|Print this story||Permalink|
As rain began sprinkling down near the official 2 p.m. parade start time, parade organizer Vic Mimoni said, "Nobody loves this weather," perhaps thinking of last year's parade held in a torrential rainstorm.
But the rain held at a slight drizzle this year, and the 77th annual parade proceeded smoothly in all its patriotic pomp, heading a mile and a half west on Northern Boulevard, from Jayson Street towards St. Anastasia's schoolyard at Alameda Boulevard.
Mayor Michael Bloomberg sped-walked by in a cluster of area politicians, including Councilmen John Liu (D-Flushing) and Tony Avella (D-Bayside).
"This is actually the fifth event that I've attended this Memorial Day weekend," Avella said. "This is what makes this country great. We remember those who fought and died. Let it always be so." He cheered the historic parade, thought to be one of the largest in the country. "It's a neighborhood event. People from the community get together and show their patriotism."
The Matinecoks of Little Neck were marching in full Native American gear near the head of the 162-group parade. Donna Barron, whose native name is Gentle Spirit, said the entire five-person contingent was made up of her family. "That's my aunt, my uncle, my father," she said, pointing around the group of marchers. She laughed off the rain. "It's better than last year."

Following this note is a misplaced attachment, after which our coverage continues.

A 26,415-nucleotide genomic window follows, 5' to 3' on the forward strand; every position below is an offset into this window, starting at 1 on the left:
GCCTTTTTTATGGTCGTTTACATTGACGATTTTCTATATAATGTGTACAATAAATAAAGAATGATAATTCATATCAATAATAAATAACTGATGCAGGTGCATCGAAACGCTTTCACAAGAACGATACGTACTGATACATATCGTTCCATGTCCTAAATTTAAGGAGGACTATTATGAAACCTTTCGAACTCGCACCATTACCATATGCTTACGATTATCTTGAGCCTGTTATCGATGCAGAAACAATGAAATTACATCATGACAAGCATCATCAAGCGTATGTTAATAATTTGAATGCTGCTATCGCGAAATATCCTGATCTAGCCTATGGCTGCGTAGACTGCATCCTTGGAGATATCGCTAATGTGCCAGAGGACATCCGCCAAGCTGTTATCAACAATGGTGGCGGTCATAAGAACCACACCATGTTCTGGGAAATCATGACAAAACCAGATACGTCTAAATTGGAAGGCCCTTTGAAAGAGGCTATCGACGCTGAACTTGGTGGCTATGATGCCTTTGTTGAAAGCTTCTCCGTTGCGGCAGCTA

Highlights of this year's parade included the fleet of gleaming vintage firetrucks from the Manhasset/Lakeville Volunteer Fire Departments, the USO torch singers, the Federation of Black Cowboys riding on their horses, the Francis Lewis High School Junior ROTC and Color Guard, the Local 3 International Brotherhood of Electrical Workers motorcycle brigade, and the many bagpipers in the numerous Emerald Society Pipe Bands.
Jim Rodgers, chairman of the Little Neck-Douglaston Memorial Day Parade Organization said that this year's event was the largest in parade history, with over 15,000 participants and 60,000 spectators.
This year's Recognition Award went to the St. Anastasia School. The Best Float Award went to PS 94 for its float called "Liberty is not a dream." The Best Youth Organization Award went to Zion Episcopal Church.
Students from Francis Lewis High School won two awards: Best Marching Unit for their Junior ROTC and Best School Band for their marching band. The Theme Award went to PS 221 in Douglaston.
Grand Marshal Major General Richard Colt, of the 77th Regional Readiness Command based in Fort Totten, rolled through in a gigantic yellow and black Hummer plastered with Army Reserve stickers, followed by nearly 300 members of his command turned out in uniform.
"See Mommy?" Victor Watson of Willingboro, N.J. said to his four sons, who were jumping up and down as the reserve command marched by. "Right there!" his son Joshua said. Watson's wife has marched in the parade for the past two years with the command, where she serves as legal support. "Anything to support the 77th," Watson said. "She always volunteers for ways to support the country."
Chet Marcus, spokesman for the 77th, said that the parade symbolizes the city's patriotism. "This parade is very important because it solidifies the image that New York City is very patriotic," he said.
Despite the inclement weather, the famous fly-over occurred around 2:30 as two military helicopters buzzed over the heads of the spectators lined along Northern Boulevard.